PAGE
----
A perspective from Neil Fricker, former IFRF Director and Investigator
Hello MNM readers – it doesn’t seem like a year since I was putting together MNM ‘pieces’ from IFRF’s office in sunny Livorno. My ‘IFRF credentials’ span almost exactly five decades from being an Investigator at the IJmuiden Research Centre in the Netherlands in the late 1960s. At that time, I coordinated experimental work on the then new and ‘difficult’ fuel, natural gas. Who could have imagined then that I would act as interim Director during the transition from IJmuiden to Livorno in Italy, let alone reprising this role in 2015 during the preparation for IFRF’s move to Sheffield.
While I am looking forward to delving back into several exciting eras of activity (albeit somewhat worried at what photographs of callow young Investigators might be unearthed!), I have been asked to look over my shoulder at the IFRF’s research activity during the last six years in Livorno and highlight some of the key items available in the archives that have resonance today and into the future. So here goes…
One focus of IFRF’s research from 2010 was collaborative work on two important European Commission (EC) funded projects, namely ‘BRISK’ (Biofuels Research Infrastructure for Sharing Knowledge) and ‘RELCOM’ (RELiable and efficient COMbustion of oxygen/coal/recycled flue gas mixtures). These two projects, both of which ran from 2012 to 2015, involved multiple partners and utilised some of the excellent combustion rigs that IFRF had access to at Enel’s Research Centre in Livorno.
BRISK, as its name indicates, was focused on the dedicated combustion of various biomass feedstocks and the co-combustion of these fuels with coal. Both of these options are increasingly critical components of power generation and industrial combustion systems in many parts of the world, with perhaps ‘dedicated biomass’ increasingly being the direction of travel as many countries strive to move to lower carbon futures in line with Paris Agreement targets. As was clear at the recent Nordic Flame Days meeting in Stockholm, some very large utilities are taking this transition to biomass very seriously indeed (e.g. DONG Energy A/S has divested itself of all its upstream oil and gas assets and is focused on renewables – mainly biomass – and has been renamed ‘Ørsted A/S’ to reinforce this transition). See here for the recent MNM article on the Nordic Flame Day.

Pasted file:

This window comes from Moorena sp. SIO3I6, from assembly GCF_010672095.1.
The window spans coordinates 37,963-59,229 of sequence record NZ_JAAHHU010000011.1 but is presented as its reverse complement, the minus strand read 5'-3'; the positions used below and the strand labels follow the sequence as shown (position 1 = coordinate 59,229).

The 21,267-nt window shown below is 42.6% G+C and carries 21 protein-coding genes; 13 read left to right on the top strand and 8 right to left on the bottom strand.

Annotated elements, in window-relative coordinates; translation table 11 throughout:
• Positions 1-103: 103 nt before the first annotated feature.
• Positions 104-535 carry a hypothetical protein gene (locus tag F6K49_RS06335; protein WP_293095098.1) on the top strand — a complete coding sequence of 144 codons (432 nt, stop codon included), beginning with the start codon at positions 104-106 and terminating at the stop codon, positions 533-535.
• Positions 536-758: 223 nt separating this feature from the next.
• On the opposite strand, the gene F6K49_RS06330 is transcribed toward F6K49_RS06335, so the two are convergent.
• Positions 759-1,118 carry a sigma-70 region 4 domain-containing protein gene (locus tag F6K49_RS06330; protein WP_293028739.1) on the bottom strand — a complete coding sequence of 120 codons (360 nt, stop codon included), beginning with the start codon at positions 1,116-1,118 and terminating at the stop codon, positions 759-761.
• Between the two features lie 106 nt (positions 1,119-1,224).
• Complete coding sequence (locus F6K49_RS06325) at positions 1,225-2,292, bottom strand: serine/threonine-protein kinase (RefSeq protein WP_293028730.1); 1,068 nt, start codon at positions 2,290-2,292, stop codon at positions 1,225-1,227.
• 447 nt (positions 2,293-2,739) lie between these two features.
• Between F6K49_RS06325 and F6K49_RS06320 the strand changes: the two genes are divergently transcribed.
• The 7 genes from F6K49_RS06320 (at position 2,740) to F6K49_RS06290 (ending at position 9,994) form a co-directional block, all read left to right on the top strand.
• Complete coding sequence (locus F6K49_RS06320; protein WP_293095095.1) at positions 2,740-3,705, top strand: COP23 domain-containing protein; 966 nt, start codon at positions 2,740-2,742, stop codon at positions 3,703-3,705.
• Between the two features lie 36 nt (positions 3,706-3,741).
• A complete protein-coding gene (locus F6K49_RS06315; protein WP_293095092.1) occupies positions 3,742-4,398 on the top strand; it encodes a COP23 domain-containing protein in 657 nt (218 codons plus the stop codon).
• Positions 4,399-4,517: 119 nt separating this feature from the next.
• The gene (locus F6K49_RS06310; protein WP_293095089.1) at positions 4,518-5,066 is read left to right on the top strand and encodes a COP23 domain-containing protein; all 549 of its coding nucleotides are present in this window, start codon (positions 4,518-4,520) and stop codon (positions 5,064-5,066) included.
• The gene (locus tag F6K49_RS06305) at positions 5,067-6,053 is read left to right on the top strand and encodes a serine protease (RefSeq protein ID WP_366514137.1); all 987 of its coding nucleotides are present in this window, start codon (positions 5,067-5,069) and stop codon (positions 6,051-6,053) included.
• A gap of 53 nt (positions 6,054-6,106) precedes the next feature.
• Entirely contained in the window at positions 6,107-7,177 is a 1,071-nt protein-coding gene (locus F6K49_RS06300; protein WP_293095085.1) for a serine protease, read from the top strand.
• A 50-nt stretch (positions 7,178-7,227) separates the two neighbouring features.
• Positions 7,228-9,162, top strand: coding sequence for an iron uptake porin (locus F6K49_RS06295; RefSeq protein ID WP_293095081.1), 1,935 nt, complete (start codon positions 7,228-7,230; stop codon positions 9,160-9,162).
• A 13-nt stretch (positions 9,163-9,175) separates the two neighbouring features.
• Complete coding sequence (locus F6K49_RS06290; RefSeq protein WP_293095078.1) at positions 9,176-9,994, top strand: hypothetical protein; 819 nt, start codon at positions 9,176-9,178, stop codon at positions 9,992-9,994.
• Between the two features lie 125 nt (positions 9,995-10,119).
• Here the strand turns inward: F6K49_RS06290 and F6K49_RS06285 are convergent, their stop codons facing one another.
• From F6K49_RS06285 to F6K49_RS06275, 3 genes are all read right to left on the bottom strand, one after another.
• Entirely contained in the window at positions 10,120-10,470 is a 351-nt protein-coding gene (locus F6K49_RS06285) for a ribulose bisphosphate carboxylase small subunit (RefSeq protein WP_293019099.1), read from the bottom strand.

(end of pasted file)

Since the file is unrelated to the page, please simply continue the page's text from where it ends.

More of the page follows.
The RELCOM project, on the other hand, was concerned with the combustion of coal in an oxygen/recycled flue gases environment as a means to reduce carbon dioxide emissions from coal fired power stations. When the RELCOM project was initiated, this approach to combusting fossil fuels was a highly promising option for ‘carbon capture’, generating a lot of interest in the USA, Europe and elsewhere. Even with the current political swing away from coal, this work remains an important option to keep in our back pockets as politicians face up to the realities of their promises.
In specifying solid fuel combustion systems, knowledge of the combustion characteristics of the fuels to be used (as well as the uncertainties in the measured parameters) is vital. Both these EC-funded projects made extensive use of the solid fuel combustion characterisation rig developed by IFRF in IJmuiden (the so-called Isothermal Plug Flow Reactor, IPFR) which was moved, rebuilt and improved at Enel’s laboratory in Livorno. Three very readable reports that give a description of the IPFR technique, as well as the measurements made on several biomasses (BRISK) and coals in oxy/CO2 atmospheres (RELCOM) are contained in three 2013 IFRF reports available through the IFRF’s documents archive:
Readers will be able to find many more examples of IFRF reports on this topic by searching report titles against “character” or other pertinent key words in IFRF’s document archive.
The data are also available in digital form through IFRF’s Solid Fuel Database which will be a future topic in the ‘Reigniting the…’ series.
As a footnote, I am sure everyone will be pleased to know that, following an initiative by a previous IFRF Superintendent of Research Prof Leo Tognotti, Enel and the University of Pisa were able to cooperate to save the IPFR rig from the bulldozers when the Enel Livorno Research Area was cleared. The rig was carefully dismantled and is stored at UniPi. Leo would be delighted to hear from individuals and organisations who wish to discuss its future reconstruction and use. To contact Leo click here.
Well, I hope that my selection of outputs from the 2010s has whetted your appetite for more of IFRF’s over 2,000 technical reports, more than 300 ‘Combustion Files’ and the scores of papers and presentations in the archive. Why not have a delve?
Right, I’m off to dig out some of my spectacular ties from the 60s and 70s so that I’m ready for future editions of ‘Reigniting the…’ series.
[Editor – thanks Neil. We look forward to hearing from you again later in the series.]